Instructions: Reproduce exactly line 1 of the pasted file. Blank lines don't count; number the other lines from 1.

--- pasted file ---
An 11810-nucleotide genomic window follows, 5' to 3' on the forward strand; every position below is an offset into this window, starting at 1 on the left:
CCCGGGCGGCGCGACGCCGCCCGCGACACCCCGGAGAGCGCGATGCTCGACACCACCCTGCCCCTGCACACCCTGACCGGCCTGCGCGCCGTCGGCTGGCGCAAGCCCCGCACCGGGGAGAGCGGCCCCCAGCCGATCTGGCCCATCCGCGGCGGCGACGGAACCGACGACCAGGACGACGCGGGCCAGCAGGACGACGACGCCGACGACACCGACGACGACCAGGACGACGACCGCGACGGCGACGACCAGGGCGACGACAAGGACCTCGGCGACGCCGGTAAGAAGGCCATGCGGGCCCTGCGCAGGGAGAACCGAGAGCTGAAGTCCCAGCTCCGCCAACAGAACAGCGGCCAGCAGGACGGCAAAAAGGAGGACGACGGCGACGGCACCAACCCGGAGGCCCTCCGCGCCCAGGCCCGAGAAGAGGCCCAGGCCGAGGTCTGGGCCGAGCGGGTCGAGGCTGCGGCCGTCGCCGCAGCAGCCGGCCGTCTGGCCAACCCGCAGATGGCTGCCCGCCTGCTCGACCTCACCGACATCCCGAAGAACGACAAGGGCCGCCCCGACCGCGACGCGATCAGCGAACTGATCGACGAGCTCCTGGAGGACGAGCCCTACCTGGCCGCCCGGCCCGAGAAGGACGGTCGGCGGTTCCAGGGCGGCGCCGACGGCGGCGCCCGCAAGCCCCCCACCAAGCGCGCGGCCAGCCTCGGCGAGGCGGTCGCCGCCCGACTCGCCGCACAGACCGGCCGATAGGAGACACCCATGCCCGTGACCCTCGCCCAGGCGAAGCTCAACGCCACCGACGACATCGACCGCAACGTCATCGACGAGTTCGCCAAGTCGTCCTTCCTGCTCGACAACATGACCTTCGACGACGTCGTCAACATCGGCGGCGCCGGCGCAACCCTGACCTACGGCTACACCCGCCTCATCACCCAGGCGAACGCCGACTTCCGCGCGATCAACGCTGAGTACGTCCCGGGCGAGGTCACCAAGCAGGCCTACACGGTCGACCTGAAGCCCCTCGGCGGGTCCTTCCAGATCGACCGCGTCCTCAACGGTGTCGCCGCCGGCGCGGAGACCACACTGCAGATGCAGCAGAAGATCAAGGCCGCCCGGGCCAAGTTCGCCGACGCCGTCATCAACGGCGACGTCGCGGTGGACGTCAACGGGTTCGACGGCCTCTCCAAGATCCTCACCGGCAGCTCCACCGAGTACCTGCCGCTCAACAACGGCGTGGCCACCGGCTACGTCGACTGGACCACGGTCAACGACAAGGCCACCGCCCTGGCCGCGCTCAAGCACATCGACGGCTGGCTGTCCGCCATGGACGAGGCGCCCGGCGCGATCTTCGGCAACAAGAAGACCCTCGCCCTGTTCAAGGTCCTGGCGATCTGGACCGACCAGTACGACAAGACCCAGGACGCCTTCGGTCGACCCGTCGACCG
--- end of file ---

An 11810-nucleotide genomic window follows, 5' to 3' on the forward strand; every position below is an offset into this window, starting at 1 on the left: